State defends data trespass laws before court, Dec. 11, 2015
WyoFile showcases potentially illegal photos of Wyoming, Oct. 19, 2015
Lawsuit challenges constitutionality of data trespass laws, Oct. 2015
Groups sue Wyoming over “data trespassing” law, Sept. 2015
Critics say Wyoming data trespassing law criminalizes science, May 2015
Data trespassing bill is aimed at public lands grazing battle, May 2015
High-stakes suit pits ranchers against water-sampling greens, by E&E, Nov. 2014
This is what is called an “ag gag” bill. Our politicians are still kissing ranchers’ asses after all these years. Read “The Banditti of the Plains,” by A.S. Mercer, documenting Wyoming politicians’ efforts to help big ranchers who were attempting to murder homesteaders in the late 19th century..
The sole purpose of the original bill is to intimidate people who are lawfully exercising their rights to enjoy the outdoors and engage in free speech. Don’t “fix” it, repeal it.
So let’s see if this flies: Say I’m driving down a road that is legal public access across private land and I stop alongside the road to jump out and take a photograph with my digital camera. I do this frequently. Landscapes enthrall me. The photo will contain images of private and public lands and perhaps a few privately-owned cows. Sounds innocent, yes? Most digital cameras, at least high-end DSLRs, these days can embed in the metadata of the image file, the GPS coordinates for the location where the photo was taken. So now I have exact location information as part of the image file of the photograph. Does that make me a criminal? I don’t know. If I sell that photo to iStock or a magazine and it then gets used to illustrate an article that is critical of the private landowner(s), can I be found in violation of this data trespass law or the proposed fixes even though I may have had no intent to collect the type of data that some landowners seem to be afraid of? Not that I’m going to stop taking photos. This is America, not some third-world country run by despots. But sometimes I wonder.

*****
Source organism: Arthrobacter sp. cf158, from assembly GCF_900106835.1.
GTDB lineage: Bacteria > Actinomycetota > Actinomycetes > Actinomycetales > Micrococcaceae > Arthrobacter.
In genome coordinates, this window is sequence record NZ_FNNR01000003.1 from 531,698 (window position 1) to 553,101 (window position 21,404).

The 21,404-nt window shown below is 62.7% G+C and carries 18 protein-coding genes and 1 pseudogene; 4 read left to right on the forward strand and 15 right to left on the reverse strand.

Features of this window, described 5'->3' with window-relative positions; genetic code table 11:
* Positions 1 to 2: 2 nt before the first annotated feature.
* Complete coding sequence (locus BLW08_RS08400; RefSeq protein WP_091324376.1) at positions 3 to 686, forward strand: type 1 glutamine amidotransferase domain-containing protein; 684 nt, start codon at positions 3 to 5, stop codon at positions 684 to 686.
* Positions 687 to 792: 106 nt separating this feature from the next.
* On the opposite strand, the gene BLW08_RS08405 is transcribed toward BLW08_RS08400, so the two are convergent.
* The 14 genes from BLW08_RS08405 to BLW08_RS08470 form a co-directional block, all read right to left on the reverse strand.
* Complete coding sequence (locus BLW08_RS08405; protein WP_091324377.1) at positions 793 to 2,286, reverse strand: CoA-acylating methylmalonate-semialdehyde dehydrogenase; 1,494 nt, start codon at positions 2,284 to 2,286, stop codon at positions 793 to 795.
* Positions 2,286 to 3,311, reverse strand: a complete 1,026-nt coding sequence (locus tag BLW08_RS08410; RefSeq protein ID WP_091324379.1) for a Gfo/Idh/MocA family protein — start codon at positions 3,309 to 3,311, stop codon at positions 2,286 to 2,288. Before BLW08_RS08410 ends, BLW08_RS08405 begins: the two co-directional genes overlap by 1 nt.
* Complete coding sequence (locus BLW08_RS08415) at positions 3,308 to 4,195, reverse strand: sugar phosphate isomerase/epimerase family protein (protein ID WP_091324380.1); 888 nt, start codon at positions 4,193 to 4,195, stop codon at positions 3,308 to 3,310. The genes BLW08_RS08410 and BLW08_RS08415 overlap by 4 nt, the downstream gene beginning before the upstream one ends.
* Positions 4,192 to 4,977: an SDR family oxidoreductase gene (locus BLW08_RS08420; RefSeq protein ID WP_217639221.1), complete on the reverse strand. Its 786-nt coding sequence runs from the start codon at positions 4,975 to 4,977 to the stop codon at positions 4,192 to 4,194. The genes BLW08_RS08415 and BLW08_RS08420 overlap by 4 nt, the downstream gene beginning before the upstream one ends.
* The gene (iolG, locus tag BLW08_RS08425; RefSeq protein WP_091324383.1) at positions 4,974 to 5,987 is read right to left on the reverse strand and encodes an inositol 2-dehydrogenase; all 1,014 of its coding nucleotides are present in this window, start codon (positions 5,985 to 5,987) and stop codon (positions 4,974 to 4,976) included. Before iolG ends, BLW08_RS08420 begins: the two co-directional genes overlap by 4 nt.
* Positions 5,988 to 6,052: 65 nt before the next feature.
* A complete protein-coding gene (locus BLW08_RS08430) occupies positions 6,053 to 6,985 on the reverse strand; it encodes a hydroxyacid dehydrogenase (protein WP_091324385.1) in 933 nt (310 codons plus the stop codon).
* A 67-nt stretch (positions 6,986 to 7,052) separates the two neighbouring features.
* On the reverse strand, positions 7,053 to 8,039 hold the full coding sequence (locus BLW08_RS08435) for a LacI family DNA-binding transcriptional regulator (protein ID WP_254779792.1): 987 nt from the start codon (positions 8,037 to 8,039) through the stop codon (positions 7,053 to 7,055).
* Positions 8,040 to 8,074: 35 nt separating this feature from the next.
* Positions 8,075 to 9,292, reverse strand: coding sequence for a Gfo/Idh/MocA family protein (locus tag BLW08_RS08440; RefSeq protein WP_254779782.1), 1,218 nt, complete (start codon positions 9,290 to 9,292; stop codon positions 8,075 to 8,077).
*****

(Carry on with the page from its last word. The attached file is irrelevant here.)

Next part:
Why doesn’t the legislative body just say, if you own a corporation ranch, with nature conservative holdings, and huge tracks of public lands encompassed, you don’t have to answer to the public. I really question Hick’s intentions for such a law. Senator Hicks works for a conservation district, maybe he should resign, for his job is to instill good practices on water. So maybe Senator Hicks would like to explain how this data hurts his fields of work? Maybe Senator Hicks could explain how overgrazing and cattle rotated to concentrated pastures has no effect on watersheds in Wyoming. Even the richest people in Elk Mountain encompass huge tracks of public ground and they don’t provide data, like the DEQ requires of Landfills for leach aid water, or mines for mineral waste tailing. Sorry Senator Hicks concentrations of cattle waste on public ground is no different than feedlots waste each is accountable, to public’s water.